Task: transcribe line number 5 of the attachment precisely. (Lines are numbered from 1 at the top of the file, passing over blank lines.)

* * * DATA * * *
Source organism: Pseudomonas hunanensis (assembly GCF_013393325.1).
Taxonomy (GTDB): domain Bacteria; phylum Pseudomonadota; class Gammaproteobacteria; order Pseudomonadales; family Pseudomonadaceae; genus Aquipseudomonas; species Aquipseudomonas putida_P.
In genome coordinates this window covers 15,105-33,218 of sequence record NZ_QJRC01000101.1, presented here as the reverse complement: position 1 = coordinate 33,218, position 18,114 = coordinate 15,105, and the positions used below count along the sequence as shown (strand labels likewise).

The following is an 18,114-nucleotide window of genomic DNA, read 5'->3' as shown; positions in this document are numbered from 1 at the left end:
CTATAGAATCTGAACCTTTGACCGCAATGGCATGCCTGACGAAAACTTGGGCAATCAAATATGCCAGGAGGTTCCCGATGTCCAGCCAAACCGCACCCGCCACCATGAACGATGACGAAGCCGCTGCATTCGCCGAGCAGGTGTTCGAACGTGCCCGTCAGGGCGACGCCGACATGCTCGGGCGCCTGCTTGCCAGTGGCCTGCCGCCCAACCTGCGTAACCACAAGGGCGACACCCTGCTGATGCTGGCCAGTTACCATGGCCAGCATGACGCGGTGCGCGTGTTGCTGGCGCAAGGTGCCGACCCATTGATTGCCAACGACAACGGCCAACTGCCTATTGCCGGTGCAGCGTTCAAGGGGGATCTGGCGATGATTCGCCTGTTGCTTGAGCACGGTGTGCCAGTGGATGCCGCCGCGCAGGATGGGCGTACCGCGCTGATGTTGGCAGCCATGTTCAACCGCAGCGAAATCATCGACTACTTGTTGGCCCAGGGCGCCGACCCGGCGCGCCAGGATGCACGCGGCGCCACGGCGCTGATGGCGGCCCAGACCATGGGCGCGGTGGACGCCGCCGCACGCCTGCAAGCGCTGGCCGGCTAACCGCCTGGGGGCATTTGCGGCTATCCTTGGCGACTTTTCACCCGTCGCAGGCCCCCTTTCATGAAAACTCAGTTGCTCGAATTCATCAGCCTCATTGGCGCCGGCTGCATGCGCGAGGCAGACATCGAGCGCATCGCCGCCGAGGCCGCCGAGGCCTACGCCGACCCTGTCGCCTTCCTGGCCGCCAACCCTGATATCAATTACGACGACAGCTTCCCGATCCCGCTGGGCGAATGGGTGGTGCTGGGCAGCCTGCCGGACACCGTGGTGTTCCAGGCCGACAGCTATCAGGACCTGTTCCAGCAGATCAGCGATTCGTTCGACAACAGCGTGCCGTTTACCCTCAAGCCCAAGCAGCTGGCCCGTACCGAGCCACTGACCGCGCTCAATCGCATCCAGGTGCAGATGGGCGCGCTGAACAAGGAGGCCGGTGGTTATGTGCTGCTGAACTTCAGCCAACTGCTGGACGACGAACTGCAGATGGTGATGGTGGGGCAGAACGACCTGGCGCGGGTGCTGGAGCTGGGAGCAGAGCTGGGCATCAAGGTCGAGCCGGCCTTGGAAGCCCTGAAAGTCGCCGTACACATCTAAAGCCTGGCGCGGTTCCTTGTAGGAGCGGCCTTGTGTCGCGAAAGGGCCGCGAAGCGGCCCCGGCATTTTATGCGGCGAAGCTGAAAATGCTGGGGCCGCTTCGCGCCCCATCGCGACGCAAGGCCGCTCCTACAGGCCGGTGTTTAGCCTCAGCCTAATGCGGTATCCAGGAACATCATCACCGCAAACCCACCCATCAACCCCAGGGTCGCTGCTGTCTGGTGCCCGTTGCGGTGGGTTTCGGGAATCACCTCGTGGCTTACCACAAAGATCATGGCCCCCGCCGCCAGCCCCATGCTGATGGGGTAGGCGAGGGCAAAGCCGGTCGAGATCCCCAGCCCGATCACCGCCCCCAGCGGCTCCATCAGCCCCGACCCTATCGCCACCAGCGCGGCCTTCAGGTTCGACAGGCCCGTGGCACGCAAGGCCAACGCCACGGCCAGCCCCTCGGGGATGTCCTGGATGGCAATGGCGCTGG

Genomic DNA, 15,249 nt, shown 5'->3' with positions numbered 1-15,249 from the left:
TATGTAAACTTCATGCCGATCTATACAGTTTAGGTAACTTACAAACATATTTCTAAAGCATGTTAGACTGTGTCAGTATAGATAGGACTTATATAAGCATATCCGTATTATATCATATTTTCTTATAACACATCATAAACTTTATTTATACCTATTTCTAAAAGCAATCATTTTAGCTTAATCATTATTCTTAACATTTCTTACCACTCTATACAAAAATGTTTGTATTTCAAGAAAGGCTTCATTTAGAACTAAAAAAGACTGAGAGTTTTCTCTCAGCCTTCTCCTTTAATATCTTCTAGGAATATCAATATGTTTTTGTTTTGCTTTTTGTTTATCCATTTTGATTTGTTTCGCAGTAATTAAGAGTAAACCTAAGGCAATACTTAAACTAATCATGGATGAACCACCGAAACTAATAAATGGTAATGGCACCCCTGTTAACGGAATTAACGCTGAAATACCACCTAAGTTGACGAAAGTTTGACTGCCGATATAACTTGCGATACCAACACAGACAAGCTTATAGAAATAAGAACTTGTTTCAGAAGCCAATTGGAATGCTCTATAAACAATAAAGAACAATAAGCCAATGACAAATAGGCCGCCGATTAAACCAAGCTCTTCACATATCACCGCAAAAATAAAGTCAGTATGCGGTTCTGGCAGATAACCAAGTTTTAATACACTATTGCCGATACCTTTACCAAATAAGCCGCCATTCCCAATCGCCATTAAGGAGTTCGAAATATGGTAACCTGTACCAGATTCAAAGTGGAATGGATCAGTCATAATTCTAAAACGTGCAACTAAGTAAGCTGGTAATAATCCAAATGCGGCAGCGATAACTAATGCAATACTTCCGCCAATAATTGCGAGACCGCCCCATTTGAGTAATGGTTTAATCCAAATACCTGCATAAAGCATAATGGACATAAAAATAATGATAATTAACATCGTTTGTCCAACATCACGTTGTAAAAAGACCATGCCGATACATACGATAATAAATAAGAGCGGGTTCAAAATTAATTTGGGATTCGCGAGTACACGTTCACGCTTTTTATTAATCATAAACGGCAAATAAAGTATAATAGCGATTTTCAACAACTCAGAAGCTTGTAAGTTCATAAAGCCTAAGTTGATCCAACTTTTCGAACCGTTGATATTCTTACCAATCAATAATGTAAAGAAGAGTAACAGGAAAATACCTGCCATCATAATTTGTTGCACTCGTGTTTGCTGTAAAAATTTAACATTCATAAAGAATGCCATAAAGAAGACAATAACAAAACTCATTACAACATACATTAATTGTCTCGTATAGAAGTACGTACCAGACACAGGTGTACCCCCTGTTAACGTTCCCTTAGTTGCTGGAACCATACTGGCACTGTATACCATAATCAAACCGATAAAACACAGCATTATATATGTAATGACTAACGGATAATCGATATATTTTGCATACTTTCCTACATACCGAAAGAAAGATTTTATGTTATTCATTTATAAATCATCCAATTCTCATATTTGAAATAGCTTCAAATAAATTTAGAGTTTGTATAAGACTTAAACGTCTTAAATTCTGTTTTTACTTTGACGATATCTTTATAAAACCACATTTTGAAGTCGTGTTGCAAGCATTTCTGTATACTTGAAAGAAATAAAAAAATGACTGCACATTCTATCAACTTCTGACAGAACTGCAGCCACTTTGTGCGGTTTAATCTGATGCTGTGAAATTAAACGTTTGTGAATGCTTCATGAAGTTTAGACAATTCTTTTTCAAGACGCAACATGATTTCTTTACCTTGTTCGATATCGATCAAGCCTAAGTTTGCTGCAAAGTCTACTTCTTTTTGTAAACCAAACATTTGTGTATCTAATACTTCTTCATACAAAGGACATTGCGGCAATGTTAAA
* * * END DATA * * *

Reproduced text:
CTATAGAATCTGAACCTTTGACCGCAATGGCATGCCTGACGAAAACTTGGGCAATCAAATATGCCAGGAGGTTCCCGATGTCCAGCCAAACCGCACCCGCCACCATGAACGATGACGAAGCCGCTGCATTCGCCGAGCAGGTGTTCGAACGTGCCCGTCAGGGCGACGCCGACATGCTCGGGCGCCTGCTTGCCAGTGGCCTGCCGCCCAACCTGCGTAACCACAAGGGCGACACCCTGCTGATGCTGGCCAGTTACCATGGCCAGCATGACGCGGTGCGCGTGTTGCTGGCGCAAGGTGCCGACCCATTGATTGCCAACGACAACGGCCAACTGCCTATTGCCGGTGCAGCGTTCAAGGGGGATCTGGCGATGATTCGCCTGTTGCTTGAGCACGGTGTGCCAGTGGATGCCGCCGCGCAGGATGGGCGTACCGCGCTGATGTTGGCAGCCATGTTCAACCGCAGCGAAATCATCGACTACTTGTTGGCCCAGGGCGCCGACCCGGCGCGCCAGGATGCACGCGGCGCCACGGCGCTGATGGCGGCCCAGACCATGGGCGCGGTGGACGCCGCCGCACGCCTGCAAGCGCTGGCCGGCTAACCGCCTGGGGGCATTTGCGGCTATCCTTGGCGACTTTTCACCCGTCGCAGGCCCCCTTTCATGAAAACTCAGTTGCTCGAATTCATCAGCCTCATTGGCGCCGGCTGCATGCGCGAGGCAGACATCGAGCGCATCGCCGCCGAGGCCGCCGAGGCCTACGCCGACCCTGTCGCCTTCCTGGCCGCCAACCCTGATATCAATTACGACGACAGCTTCCCGATCCCGCTGGGCGAATGGGTGGTGCTGGGCAGCCTGCCGGACACCGTGGTGTTCCAGGCCGACAGCTATCAGGACCTGTTCCAGCAGATCAGCGATTCGTTCGACAACAGCGTGCCGTTTACCCTCAAGCCCAAGCAGCTGGCCCGTACCGAGCCACTGACCGCGCTCAATCGCATCCAGGTGCAGATGGGCGCGCTGAACAAGGAGGCCGGTGGTTATGTGCTGCTGAACTTCAGCCAACTGCTGGACGACGAACTGCAGATGGTGATGGTGGGGCAGAACGACCTGGCGCGGGTGCTGGAGCTGGGAGCAGAGCTGGGCATCAAGGTCGAGCCGGCCTTGGAAGCCCTGAAAGTCGCCGTACACATCTAAAGCCTGGCGCGGTTCCTTGTAGGAGCGGCCTTGTGTCGCGAAAGGGCCGCGAAGCGGCCCCGGCATTTTATGCGGCGAAGCTGAAAATGCTGGGGCCGCTTCGCGCCCCATCGCGACGCAAGGCCGCTCCTACAGGCCGGTGTTTAGCCTCAGCCTAATGCGGTATCCAGGAACATCATCACCGCAAACCCACCCATCAACCCCAGGGTCGCTGCTGTCTGGTGCCCGTTGCGGTGGGTTTCGGGAATCACCTCGTGGCTTACCACAAAGATCATGGCCCCCGCCGCCAGCCCCATGCTGATGGGGTAGGCGAGGGCAAAGCCGGTCGAGATCCCCAGCCCGATCACCGCCCCCAGCGGCTCCATCAGCCCCGACCCTATCGCCACCAGCGCGGCCTTCAGGTTCGACAGGCCCGTGGCACGCAAGGCCAACGCCACGGCCAGCCCCTCGGGGATGTCCTGGATGGCAATGGCGCTGG